Sandor Ellix Katz

Workshop Leader

Sandor Ellix Katz

Sandor Ellix Katz, a fermentation revivalist Michael Pollan calls the “Johnny Appleseed of Fermentation,” is the author of the classics in the field: "Wild Fermentation" and "The Art of Fermentation", and he has taught hundreds of fermentation workshops around the world that have helped catalyze a broad revival of the fermentation arts. A self-taught experimentalist who lives in rural Tennessee, The New York Times calls him “one of the unlikely rock stars of the American food scene.” Sandor is the recipient of a James Beard award and other honors.

The Gathering Room


The Gathering Room

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Nov 10 2020


4:00 pm - 5:30 pm



Sandor Katz: Fermentation Revival

Check Out Sandor Katz’s article, The Radical Power of Your Sourdough Starter, and his other online programs, Kimchi and Other Vegetable Fermentations and Sourdough and Grain Fermentation.

“I am deeply devoted to my practice of fermentation. In my home at this moment, I’m tending two long-term sourdough starters, one wheat and one rye, along with yogurt, and jun, a cousin of kombucha; periodically I dip into large vessels filled with half a year’s supply of kraut and kimchi while I wait for misos and shoyu and doubanjang and mirin and takuan and salo and saké and various country wines and meads to slowly ferment. In this realm there is a lot of waiting. . . . The more I ferment, and the more I think and talk and learn about fermentation, the more I realize that what is even more exciting to me about fermentation than its practical manifestations is its profound metaphorical significance.”–Sandor Katz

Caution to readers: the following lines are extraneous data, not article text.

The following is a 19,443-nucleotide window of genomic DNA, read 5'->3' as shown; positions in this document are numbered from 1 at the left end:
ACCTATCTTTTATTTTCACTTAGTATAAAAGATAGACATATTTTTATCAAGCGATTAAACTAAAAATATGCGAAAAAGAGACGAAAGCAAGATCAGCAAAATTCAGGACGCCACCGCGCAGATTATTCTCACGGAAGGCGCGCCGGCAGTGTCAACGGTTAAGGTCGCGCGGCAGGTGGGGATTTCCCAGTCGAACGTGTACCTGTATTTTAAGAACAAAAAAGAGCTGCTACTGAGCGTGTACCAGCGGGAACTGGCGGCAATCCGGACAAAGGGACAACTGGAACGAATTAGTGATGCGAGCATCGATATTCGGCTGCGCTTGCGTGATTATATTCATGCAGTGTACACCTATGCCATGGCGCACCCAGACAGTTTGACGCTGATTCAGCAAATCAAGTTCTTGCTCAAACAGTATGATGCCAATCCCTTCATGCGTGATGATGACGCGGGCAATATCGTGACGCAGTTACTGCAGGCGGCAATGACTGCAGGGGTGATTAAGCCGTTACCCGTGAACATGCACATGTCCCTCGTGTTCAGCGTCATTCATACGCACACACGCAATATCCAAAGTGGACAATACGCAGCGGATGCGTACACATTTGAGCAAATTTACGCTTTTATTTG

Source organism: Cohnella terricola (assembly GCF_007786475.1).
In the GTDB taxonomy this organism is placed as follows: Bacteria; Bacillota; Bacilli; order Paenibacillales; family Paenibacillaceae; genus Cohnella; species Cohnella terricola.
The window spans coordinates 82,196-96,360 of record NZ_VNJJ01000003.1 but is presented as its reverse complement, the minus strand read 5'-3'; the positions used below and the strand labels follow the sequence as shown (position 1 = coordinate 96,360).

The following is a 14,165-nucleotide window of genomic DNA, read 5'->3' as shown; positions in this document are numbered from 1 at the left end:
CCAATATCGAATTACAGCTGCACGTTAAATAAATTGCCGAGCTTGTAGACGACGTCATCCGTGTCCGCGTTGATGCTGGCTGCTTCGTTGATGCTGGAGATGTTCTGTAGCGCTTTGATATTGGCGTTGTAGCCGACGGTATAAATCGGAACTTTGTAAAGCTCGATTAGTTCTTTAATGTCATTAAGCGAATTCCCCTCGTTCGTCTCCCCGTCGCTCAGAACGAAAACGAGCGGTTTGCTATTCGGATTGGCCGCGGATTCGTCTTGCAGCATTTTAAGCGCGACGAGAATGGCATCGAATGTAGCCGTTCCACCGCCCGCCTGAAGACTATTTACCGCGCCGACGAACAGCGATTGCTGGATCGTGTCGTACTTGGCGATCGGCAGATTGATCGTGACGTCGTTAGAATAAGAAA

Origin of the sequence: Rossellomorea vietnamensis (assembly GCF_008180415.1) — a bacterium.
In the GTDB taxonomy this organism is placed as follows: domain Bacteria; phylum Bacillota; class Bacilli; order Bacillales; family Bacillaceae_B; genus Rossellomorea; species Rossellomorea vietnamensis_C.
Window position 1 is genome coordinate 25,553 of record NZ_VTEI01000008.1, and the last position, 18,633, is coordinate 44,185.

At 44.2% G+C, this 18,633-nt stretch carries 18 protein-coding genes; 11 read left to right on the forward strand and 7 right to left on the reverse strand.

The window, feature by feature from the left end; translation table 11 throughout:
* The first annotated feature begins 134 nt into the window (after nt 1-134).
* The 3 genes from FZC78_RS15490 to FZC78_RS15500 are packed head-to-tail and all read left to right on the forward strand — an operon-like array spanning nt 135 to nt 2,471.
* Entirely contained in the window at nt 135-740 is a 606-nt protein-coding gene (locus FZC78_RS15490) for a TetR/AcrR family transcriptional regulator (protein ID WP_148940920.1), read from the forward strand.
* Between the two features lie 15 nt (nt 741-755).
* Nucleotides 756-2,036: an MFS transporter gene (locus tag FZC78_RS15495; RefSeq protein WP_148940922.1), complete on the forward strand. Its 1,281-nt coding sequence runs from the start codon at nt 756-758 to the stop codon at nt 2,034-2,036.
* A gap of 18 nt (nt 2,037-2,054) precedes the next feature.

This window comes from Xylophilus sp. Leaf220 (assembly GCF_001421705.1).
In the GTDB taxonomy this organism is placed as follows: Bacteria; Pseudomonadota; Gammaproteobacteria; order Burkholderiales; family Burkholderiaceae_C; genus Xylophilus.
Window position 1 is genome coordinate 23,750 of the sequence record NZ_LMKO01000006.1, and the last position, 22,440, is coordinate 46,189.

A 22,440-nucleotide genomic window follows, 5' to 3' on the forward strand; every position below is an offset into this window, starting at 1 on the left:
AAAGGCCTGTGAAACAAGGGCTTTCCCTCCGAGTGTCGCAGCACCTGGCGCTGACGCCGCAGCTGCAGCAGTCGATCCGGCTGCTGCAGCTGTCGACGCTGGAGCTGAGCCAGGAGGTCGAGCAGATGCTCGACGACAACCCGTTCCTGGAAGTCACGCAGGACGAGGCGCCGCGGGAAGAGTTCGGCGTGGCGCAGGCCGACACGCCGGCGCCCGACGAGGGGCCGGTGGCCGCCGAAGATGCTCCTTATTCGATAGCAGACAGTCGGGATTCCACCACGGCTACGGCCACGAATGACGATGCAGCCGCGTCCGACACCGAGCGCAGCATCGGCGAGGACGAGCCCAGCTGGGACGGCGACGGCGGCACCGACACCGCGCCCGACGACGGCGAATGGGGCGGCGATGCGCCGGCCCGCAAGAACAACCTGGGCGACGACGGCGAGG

Fermented foods and beverages are integral to traditions everywhere in the world, and are so ancient that they predate recorded history. Yet we are in the midst of a fermentation revival, with renewed interest in these foods and how they are made. Join fermentation revivalist Sandor Katz to learn some fundamental fermentation concepts, and to hear about his food adventures and his most recent book Fermentation as Metaphor in which he meditates on his art and work, drawing connections between microbial communities and aspects of human culture: politics, religion, social and cultural movements, art, music, sexuality, identity, and even our individual thoughts and feelings. He informs his arguments with his vast knowledge of the fermentation process, which he describes as a slow, gentle, steady, yet unstoppable force for change.

As with all our free programs, within the week after this session, the recording will be posted under the presenter’s name on the Recorded Programs page.